Elsewhere’s concept album release Life… is a Fraction pushes them to a higher level than before on naked ambition alone. It is been obvious for some time that Michael Aroian, Marc Ubaldino, and Craig Morrison are interested in far more than 3-6 minute modern rock power trio workouts but the new collection seals the deal. They say the album form is dead, perhaps, but someone forgot to tell these Boston rockers and even the sci-fi or fantasy trappings of the song cycle aren’t enough to dilute its immediacy.
“Restless” suggests that primary songwriter Michael Aroian is near or at his creative peak. The guitarist attacks his six-string instrument with a passion that even longtime Elsewhere fans haven’t yet heard. Many of the songs on this album are practically crackling with energy and “In Search of the Unknown” has a fiery trajectory. These never sound like paint by numbers compositions but, instead, segue from one track to the next like one overall responsive piece of music with different movements.
There are recurring musical motifs and lines in the piece; Aroian has obviously labored over the construction of this opus without dimming its spark. Much of the responsibility for that is due to the clear fact that the band began the recording process for these ten songs with a goal in mind that remained well-defined. One may quibble with Elsewhere’s method of telling the story, but there’s no doubt that it holds together.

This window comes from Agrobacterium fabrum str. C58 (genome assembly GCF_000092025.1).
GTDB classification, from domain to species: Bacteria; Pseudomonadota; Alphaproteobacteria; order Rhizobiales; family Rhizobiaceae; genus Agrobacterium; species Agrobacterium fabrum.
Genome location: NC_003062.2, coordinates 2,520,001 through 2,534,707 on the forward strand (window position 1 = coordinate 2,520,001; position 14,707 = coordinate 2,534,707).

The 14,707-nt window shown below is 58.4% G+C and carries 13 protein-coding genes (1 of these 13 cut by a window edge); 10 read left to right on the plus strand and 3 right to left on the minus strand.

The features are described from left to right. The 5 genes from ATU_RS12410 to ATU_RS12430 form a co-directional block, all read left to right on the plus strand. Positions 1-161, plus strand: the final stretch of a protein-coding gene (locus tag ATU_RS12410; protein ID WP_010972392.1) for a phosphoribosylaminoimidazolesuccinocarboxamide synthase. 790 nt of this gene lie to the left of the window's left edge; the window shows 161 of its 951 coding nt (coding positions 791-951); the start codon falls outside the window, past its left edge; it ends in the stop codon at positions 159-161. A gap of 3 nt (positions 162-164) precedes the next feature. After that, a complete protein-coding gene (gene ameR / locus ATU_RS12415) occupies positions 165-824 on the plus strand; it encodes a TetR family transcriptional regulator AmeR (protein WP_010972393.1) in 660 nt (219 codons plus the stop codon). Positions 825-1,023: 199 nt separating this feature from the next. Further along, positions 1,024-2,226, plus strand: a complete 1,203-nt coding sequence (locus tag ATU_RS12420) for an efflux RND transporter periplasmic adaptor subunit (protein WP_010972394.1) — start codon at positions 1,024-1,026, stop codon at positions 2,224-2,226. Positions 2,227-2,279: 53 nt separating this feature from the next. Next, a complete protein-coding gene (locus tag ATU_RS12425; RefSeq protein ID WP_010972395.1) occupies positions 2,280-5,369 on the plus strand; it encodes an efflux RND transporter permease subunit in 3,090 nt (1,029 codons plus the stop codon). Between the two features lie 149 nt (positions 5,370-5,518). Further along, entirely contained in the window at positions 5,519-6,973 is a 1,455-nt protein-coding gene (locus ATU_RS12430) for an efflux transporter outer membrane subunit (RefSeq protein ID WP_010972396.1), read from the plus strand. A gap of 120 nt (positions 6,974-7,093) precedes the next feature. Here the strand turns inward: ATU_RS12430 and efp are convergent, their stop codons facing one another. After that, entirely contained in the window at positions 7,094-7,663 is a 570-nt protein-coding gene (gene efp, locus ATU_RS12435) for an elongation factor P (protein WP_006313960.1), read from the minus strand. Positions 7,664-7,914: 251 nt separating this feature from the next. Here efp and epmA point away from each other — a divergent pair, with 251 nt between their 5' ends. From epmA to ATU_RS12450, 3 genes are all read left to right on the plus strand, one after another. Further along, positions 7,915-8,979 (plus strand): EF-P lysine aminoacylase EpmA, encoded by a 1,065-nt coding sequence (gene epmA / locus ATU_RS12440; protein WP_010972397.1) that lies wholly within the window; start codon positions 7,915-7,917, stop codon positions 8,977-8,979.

The second half of the album packs a harder punch than the first. “Rolling On” and “It’s Happening Now” are two of Life… is a Fraction’s hardest rockers, especially the second one, and the developing storyline and music alike gathers intensity as it nears its conclusion. The vocal effects present in virtually every line of the album may seem a bit ill-advised for some and a much more natural approach may be due. The alternative point of view, however, is that it comports with the presence of keyboards and synths.
The synthesis of electronic-driven passages mixed with the band’s traditional focus on guitar/bass/drums peaks with songs like “Diagnosis” and its computerized introduction. It sets an immediate tone. Elsewhere has no difficulty, as well, blending these seemingly disparate textures into a coherent whole. Few listeners, if any, will hear any lapses on the album and everything hangs together.
The final track in the concept album Life… is a Fraction, “Finale: The End of Everything”, is a propulsive closing statement befitting what’s come before. It is telling of the band’s songwriting and playing talents, however, that they never go too far with this climatic moment – not even in the massed vocals, the outsized choruses, and so forth. They strike the right note for this closing number. Elsewhere add a couple of standalone singles at the album’s end as well. These are worthwhile tracks, especially “Call You Out”, and don’t upset the overall balance of the release. Life… is a Fraction is Elsewhere’s finest moment yet and possibly transformative for this Boston band.